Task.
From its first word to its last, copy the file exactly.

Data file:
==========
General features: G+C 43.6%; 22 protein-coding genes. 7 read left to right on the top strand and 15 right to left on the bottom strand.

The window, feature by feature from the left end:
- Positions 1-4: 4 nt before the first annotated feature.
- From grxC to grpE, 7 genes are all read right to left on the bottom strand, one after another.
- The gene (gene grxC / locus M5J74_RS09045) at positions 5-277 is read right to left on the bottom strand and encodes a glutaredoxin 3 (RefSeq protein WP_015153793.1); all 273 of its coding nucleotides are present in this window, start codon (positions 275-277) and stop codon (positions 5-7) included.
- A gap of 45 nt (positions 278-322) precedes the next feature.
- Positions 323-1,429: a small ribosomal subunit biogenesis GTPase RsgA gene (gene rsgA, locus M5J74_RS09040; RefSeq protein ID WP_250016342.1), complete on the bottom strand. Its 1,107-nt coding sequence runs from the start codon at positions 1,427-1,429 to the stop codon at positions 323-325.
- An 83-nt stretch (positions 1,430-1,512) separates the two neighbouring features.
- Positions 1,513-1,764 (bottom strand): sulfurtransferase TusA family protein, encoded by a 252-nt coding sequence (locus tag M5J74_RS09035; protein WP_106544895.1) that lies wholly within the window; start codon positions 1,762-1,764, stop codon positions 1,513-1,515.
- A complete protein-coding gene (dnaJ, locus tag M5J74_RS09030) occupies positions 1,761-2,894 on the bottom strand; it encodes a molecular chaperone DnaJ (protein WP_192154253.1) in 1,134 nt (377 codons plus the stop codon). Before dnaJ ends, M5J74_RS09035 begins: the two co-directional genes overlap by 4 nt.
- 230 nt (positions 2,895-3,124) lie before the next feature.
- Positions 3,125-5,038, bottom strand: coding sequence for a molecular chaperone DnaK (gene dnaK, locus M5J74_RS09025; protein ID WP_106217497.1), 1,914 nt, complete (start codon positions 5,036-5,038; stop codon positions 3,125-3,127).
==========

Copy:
General features: G+C 43.6%; 22 protein-coding genes. 7 read left to right on the top strand and 15 right to left on the bottom strand.

The window, feature by feature from the left end:
- Positions 1-4: 4 nt before the first annotated feature.
- From grxC to grpE, 7 genes are all read right to left on the bottom strand, one after another.
- The gene (gene grxC / locus M5J74_RS09045) at positions 5-277 is read right to left on the bottom strand and encodes a glutaredoxin 3 (RefSeq protein WP_015153793.1); all 273 of its coding nucleotides are present in this window, start codon (positions 275-277) and stop codon (positions 5-7) included.
- A gap of 45 nt (positions 278-322) precedes the next feature.
- Positions 323-1,429: a small ribosomal subunit biogenesis GTPase RsgA gene (gene rsgA, locus M5J74_RS09040; RefSeq protein ID WP_250016342.1), complete on the bottom strand. Its 1,107-nt coding sequence runs from the start codon at positions 1,427-1,429 to the stop codon at positions 323-325.
- An 83-nt stretch (positions 1,430-1,512) separates the two neighbouring features.
- Positions 1,513-1,764 (bottom strand): sulfurtransferase TusA family protein, encoded by a 252-nt coding sequence (locus tag M5J74_RS09035; protein WP_106544895.1) that lies wholly within the window; start codon positions 1,762-1,764, stop codon positions 1,513-1,515.
- A complete protein-coding gene (dnaJ, locus tag M5J74_RS09030) occupies positions 1,761-2,894 on the bottom strand; it encodes a molecular chaperone DnaJ (protein WP_192154253.1) in 1,134 nt (377 codons plus the stop codon). Before dnaJ ends, M5J74_RS09035 begins: the two co-directional genes overlap by 4 nt.
- 230 nt (positions 2,895-3,124) lie before the next feature.
- Positions 3,125-5,038, bottom strand: coding sequence for a molecular chaperone DnaK (gene dnaK, locus M5J74_RS09025; protein ID WP_106217497.1), 1,914 nt, complete (start codon positions 5,036-5,038; stop codon positions 3,125-3,127).